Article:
Welcome to the Podiatry Arena forums

You are currently viewing our podiatry forum as a guest which gives you limited access to view all podiatry discussions and access our other features. By joining our free global community of Podiatrists and other interested foot health care professionals you will have access to post podiatry topics (answer and ask questions), communicate privately with other members, upload content, view attachments, receive a weekly email update of new discussions, access other special features. Registered users do not get displayed the advertisements in posted messages. Registration is fast, simple and absolutely free so please, join our global Podiatry community today!

  1. Everything that you are ever going to want to know about running shoes: Running Shoes Boot Camp Online, for taking it to the next level? See here for more.
    Dismiss Notice
  2. Have you considered the Critical Thinking and Skeptical Boot Camp, for taking it to the next level? See here for more.
    Dismiss Notice
  3. Have you considered the Clinical Biomechanics Boot Camp Online, for taking it to the next level? See here for more.
    Dismiss Notice
Dismiss Notice
Have you considered the Clinical Biomechanics Boot Camp Online, for taking it to the next level? See here for more.
Dismiss Notice
Have you liked us on Facebook to get our updates? Please do. Click here for our Facebook page.
Dismiss Notice
Do you get the weekly newsletter that Podiatry Arena sends out to update everybody? If not, click here to organise this.

Biomechanics & Foot Orthotics in the 21st Century: you NEED this book (why Dr. Kirby is wrong)

Discussion in 'Biomechanics, Sports and Foot orthoses' started by Dieter Fellner, Feb 28, 2014.

  1. Dieter Fellner

    Dieter Fellner Well-Known Member


    Members do not see these Ads. Sign Up.
    The dogmatic world of podiatric biomechanics, as taught when I took my first baby ‘biomechanics’ steps in the 80s, was much easier to understand. What I had learned, I applied. What I applied worked: most of the time. In the 90s my simplistic understanding was thrown into chaos. Piece by piece, under the scrutiny of scientific enquiry and deductive reasoning, the podiatric ‘code’ tumbled and crumbled. This created a confusion and a crises: for practical, clinical purpose the orthotic device appeared to work well enough, yet clinical research cast ever more doubt on commonly accepted doctrine. During quiet moments of reflection and intellectual honesty, I grew ever less confident in my knowledge to explain why and how my treatments are effective. Nor was it possible to reason why treatments sometimes proved ineffective. Applying the tool of conventional wisdom, which I was taught, did not seem to help.

    Dr. Kirby has gifted Podiatry with the publication of “Foot & Lower Extremity Biomechanics IV: Precision Intricast Newsletters, 2009-13”. This latest addition to the collection is a treasure trove, and a delight.

    Through his publications Dr. Kirby has made a very significant contribution to provide a better understanding of 21st Century biomechanics. One that integrates biological plausibility with theoretical coherence, and one that is consistent with the best available evidence. Applied physics and engineering principles provide new tools that sharpen and improve our knowledge of how an orthosis can work. And how to make the technology work better, and more consistently so.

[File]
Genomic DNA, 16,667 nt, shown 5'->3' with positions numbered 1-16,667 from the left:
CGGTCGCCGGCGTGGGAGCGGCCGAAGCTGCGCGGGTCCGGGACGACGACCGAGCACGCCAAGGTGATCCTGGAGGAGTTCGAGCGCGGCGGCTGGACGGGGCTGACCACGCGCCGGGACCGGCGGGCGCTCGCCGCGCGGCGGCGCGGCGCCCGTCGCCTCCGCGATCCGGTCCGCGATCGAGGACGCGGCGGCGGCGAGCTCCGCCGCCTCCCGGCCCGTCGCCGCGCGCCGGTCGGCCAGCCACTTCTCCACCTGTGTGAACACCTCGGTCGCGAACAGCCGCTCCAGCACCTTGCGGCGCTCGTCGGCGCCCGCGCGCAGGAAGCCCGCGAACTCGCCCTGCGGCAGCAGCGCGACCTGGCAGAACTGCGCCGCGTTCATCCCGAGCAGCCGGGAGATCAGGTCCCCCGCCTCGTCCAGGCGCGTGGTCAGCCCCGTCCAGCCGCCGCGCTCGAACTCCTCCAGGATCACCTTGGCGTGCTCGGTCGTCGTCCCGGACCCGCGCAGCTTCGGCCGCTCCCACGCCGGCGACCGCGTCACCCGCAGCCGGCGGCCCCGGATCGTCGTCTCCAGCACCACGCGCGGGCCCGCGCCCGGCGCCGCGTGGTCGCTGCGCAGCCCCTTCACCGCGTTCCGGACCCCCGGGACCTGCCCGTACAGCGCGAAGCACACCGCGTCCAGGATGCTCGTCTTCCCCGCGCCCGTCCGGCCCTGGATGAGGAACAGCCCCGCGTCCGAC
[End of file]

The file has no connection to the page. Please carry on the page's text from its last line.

Dr. Kirby spares no effort to share this knowledge unselfishly, free from the shackles of commercial interest, and obscure trade secret. At a time when there is a fear this unique, essential aspect of practice may be lost, there can be renewed hope and empowerment. The Podiatrist has hope to reclaim the position of authority as the ‘go-to’ doctor. Dr. Kirby’s combined body of work can offer the reader, both novice and experienced, a more effective means to understand, and the practical detail to be successful.

    Adding to the preceding three volumes there is a wealth of knowledge and experience offered in this latest compilation. This fourth book is a plentiful resource, embracing the familiar as well as the challenging. Information is delivered in a style that is lucid and logical, but also easy to follow. The book offers insight and unique perspective on many topics of current interest and of direct relevance to the busy practitioner. From sesamoiditis to barefoot running, Dr. Kirby draws on his impressive clinical and academic prowess, gathered over a 30+ year career in the study and delivery of Podiatry. Very few are as accomplished as he is.

    With a solid foundation first provided from an extensive interaction with the god-fathers of podiatric biomechanics he completed a biomechanics fellowship. Since then he has managed not only to run a successful, busy office but also finds time, somehow, to teach and to make a permanent record of a lifetime achievement, preserved in this fine collection of works. In the process Dr. Kirby has acquired an enviable international reputation as a teacher, lecturer and friend. There are many accomplished workers in Podiatry who improve our knowledge and understanding. There are few others, if any, who can also claim to leave so extensive a record of a lifetime of devotion and work.